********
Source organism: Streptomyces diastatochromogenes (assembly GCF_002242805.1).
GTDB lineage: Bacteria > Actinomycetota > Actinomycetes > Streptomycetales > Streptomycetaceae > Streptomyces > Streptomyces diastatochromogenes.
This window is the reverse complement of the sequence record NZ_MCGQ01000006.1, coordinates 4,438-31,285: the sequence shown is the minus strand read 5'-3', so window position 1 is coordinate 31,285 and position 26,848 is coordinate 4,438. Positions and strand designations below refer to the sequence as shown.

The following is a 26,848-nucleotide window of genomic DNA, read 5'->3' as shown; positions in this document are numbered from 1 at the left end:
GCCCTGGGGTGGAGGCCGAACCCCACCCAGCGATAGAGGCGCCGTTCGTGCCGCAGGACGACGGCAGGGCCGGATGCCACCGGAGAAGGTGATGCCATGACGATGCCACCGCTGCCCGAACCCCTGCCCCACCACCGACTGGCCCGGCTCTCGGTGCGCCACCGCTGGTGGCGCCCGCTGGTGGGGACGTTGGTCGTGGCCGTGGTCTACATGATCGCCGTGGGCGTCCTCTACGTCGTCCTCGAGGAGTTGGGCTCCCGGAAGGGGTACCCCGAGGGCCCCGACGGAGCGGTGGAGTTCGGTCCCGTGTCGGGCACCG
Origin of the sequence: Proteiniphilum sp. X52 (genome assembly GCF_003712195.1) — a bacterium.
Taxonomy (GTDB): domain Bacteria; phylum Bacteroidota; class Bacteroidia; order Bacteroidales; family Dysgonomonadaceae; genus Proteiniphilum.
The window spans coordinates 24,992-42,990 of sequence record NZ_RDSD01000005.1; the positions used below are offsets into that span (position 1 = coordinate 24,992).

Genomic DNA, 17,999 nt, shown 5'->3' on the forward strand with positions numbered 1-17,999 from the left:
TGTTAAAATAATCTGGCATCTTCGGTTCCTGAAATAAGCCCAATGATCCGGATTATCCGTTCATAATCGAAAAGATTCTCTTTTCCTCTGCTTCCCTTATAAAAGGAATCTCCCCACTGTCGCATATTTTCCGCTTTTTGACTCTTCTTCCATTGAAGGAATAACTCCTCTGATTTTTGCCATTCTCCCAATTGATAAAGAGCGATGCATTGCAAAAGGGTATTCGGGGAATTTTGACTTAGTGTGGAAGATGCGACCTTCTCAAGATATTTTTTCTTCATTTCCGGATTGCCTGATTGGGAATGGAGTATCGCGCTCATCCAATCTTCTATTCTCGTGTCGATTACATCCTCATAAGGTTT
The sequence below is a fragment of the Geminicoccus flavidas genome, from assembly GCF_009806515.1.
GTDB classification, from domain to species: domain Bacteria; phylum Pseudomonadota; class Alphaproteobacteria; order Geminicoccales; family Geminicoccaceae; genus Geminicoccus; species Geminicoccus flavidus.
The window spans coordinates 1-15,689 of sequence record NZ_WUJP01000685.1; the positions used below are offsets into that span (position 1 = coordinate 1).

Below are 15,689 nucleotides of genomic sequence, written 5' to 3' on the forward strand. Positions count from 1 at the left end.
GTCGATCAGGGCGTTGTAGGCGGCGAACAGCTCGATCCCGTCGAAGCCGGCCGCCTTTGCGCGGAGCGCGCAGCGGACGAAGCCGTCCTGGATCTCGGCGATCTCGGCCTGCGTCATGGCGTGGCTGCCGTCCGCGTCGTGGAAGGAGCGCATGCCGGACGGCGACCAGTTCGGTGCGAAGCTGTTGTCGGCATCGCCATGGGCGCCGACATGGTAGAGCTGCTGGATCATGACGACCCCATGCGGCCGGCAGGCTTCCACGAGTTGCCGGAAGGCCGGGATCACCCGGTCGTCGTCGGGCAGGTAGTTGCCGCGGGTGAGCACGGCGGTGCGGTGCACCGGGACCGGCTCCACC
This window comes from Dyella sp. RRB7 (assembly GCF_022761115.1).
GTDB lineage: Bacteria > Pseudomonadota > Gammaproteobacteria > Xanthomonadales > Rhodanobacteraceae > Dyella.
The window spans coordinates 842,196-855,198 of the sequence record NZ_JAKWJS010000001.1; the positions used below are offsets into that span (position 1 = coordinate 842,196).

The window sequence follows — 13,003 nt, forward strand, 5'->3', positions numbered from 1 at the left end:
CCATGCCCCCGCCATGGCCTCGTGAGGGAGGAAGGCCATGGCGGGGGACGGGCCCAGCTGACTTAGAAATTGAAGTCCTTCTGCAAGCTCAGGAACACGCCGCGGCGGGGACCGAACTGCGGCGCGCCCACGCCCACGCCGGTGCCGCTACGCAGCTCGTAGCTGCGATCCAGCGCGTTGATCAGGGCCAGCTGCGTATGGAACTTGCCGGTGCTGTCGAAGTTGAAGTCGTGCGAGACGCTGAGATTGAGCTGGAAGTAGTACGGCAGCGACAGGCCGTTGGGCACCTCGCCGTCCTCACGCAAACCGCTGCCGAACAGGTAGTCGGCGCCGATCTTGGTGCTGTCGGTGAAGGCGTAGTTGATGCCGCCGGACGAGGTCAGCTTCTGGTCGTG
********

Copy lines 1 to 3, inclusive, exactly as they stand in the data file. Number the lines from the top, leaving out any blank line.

Source organism: Streptomyces diastatochromogenes (assembly GCF_002242805.1).
GTDB lineage: Bacteria > Actinomycetota > Actinomycetes > Streptomycetales > Streptomycetaceae > Streptomyces > Streptomyces diastatochromogenes.
This window is the reverse complement of the sequence record NZ_MCGQ01000006.1, coordinates 4,438-31,285: the sequence shown is the minus strand read 5'-3', so window position 1 is coordinate 31,285 and position 26,848 is coordinate 4,438. Positions and strand designations below refer to the sequence as shown.